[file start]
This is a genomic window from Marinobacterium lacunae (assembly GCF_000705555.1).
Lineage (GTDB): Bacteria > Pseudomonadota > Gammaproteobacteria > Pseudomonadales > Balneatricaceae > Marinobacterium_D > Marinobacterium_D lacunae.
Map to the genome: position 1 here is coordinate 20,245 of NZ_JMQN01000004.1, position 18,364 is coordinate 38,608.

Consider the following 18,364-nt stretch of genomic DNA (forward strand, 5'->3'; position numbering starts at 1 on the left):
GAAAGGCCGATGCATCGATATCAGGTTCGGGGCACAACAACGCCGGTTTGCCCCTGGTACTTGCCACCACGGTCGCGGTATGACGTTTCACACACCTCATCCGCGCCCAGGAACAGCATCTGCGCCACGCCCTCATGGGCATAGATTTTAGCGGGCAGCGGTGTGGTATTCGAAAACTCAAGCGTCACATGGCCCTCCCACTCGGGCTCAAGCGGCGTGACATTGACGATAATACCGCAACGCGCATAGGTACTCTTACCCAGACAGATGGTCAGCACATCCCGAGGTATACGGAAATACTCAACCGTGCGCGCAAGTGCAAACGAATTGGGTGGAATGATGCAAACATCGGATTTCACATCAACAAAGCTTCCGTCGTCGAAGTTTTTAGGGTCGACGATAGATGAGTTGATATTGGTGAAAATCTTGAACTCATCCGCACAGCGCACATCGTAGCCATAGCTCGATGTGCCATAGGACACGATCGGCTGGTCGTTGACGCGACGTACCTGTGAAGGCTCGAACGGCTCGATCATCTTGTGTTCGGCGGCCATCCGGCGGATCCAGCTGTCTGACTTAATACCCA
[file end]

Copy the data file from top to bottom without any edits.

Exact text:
This is a genomic window from Marinobacterium lacunae (assembly GCF_000705555.1).
Lineage (GTDB): Bacteria > Pseudomonadota > Gammaproteobacteria > Pseudomonadales > Balneatricaceae > Marinobacterium_D > Marinobacterium_D lacunae.
Map to the genome: position 1 here is coordinate 20,245 of NZ_JMQN01000004.1, position 18,364 is coordinate 38,608.

Consider the following 18,364-nt stretch of genomic DNA (forward strand, 5'->3'; position numbering starts at 1 on the left):
GAAAGGCCGATGCATCGATATCAGGTTCGGGGCACAACAACGCCGGTTTGCCCCTGGTACTTGCCACCACGGTCGCGGTATGACGTTTCACACACCTCATCCGCGCCCAGGAACAGCATCTGCGCCACGCCCTCATGGGCATAGATTTTAGCGGGCAGCGGTGTGGTATTCGAAAACTCAAGCGTCACATGGCCCTCCCACTCGGGCTCAAGCGGCGTGACATTGACGATAATACCGCAACGCGCATAGGTACTCTTACCCAGACAGATGGTCAGCACATCCCGAGGTATACGGAAATACTCAACCGTGCGCGCAAGTGCAAACGAATTGGGTGGAATGATGCAAACATCGGATTTCACATCAACAAAGCTTCCGTCGTCGAAGTTTTTAGGGTCGACGATAGATGAGTTGATATTGGTGAAAATCTTGAACTCATCCGCACAGCGCACATCGTAGCCATAGCTCGATGTGCCATAGGACACGATCGGCTGGTCGTTGACGCGACGTACCTGTGAAGGCTCGAACGGCTCGATCATCTTGTGTTCGGCGGCCATCCGGCGGATCCAGCTGTCTGACTTAATACCCA